Making Investment Choices: Risk & Return

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Risk and return are part of the same equation when you are investing.

RISK: 

When you invest in a stock, bond or mutual fund, you are taking a risk that those investments might decline in value.
In other words, you have no guarantee that you will end up with more money than you started with. 

RETURN:

The return is the amount of money that your investments gain over a period of time. That is what is meant by the term, "return on investment."

 

How are Risk and Return Related?

Generally, the higher the risk, the greater the opportunity that exists for a higher return. But remember, there is no absolute guarantee! 

  • Stocks are higher risk than bonds, but have historically had a higher return.
  • Bonds are higher risk than cash investments (which can include certificates of deposit and money market funds) and therefore have had a lower rate of return than stocks, but a higher rate of return than cash investments.
  • Cash investments are considered the least risky investment, but also tend to have the lowest return.

 

What is Inflation Risk? 

Because the cost of living increases each year (some years a little, some years a lot), you need to get a return on your investments that is equal to or above the inflation rate, or your savings and investments will lose ground.

  • For example, if you keep your money in a savings account or a certificate of deposit (CD) that is earning 3% and the inflation rate is 2%, your real return is only 1%.
  • If your account is earning less than the inflation rate, you are really losing money because the value of your investments will have less purchasing power as time goes on.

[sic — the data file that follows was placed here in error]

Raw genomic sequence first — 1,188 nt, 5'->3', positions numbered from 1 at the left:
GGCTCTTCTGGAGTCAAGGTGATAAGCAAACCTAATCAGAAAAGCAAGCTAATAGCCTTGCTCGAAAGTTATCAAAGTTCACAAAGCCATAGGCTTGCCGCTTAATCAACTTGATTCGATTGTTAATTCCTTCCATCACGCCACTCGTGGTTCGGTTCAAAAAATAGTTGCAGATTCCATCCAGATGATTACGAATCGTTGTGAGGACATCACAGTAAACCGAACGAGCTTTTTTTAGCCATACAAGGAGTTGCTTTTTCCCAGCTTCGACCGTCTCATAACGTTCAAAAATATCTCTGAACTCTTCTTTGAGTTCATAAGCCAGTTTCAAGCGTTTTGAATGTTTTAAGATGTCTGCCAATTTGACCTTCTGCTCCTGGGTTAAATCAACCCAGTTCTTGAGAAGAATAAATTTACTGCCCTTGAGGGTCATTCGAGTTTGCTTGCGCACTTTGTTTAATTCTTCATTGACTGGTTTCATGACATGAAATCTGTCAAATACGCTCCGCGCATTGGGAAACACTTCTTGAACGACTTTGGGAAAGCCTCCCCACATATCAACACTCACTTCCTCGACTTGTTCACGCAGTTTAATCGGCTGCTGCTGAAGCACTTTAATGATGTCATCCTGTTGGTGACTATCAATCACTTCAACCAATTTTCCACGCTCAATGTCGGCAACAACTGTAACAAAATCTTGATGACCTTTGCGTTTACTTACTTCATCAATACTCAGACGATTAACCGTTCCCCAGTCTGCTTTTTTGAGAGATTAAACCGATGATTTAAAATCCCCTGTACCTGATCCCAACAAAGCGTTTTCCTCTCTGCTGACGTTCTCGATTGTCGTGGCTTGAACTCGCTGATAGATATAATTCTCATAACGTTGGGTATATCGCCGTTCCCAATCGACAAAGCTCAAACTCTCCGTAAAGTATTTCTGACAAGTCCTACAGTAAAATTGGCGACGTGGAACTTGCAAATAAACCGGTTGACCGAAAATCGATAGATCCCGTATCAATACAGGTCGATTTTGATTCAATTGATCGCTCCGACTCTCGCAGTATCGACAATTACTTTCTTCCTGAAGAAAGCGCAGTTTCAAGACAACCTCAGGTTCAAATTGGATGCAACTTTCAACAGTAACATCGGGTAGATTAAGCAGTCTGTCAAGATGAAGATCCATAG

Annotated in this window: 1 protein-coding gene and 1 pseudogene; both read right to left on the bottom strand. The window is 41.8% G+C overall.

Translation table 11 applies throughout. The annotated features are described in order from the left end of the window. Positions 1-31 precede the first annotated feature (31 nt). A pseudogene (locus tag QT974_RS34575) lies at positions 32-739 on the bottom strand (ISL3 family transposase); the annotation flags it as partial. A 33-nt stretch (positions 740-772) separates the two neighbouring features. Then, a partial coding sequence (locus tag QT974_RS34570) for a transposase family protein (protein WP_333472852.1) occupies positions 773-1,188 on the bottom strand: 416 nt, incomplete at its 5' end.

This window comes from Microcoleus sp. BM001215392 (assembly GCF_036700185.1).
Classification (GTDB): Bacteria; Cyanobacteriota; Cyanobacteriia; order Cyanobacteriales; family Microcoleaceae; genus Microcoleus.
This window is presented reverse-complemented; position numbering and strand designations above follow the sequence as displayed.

• You may have reasons to invest in a savings account that provides a low return in the short run, but in the long run, it is not a good idea to only invest in these accounts. The money you are saving as long-term investments should have higher rates of return.

 

Why is it Important to Diversify?

"Diversifying"means investing in a mix of higher and lower risk investments. By investing in a mix of different stocks, bonds, and cash investments, you can decrease the risk of your overall investments.

  • For example, if your high-risk stocks lose value, your cash investments will still be stable and you won't lose the total value of all of your savings. Mutual funds are one good way to start spreading your risk, or diversifying. See WISER's fact sheets on Mutual Funds to learn more.

 

Although it is important to have your money in a mix of cash, bonds and stocks, you still have to decide how much you want to put in each, and what funds, stocks and/or bonds you will invest in. See WISER's fact sheet, Asset Allocation: Don’t Put all of Your Eggs in One Basket for more help on this topic.


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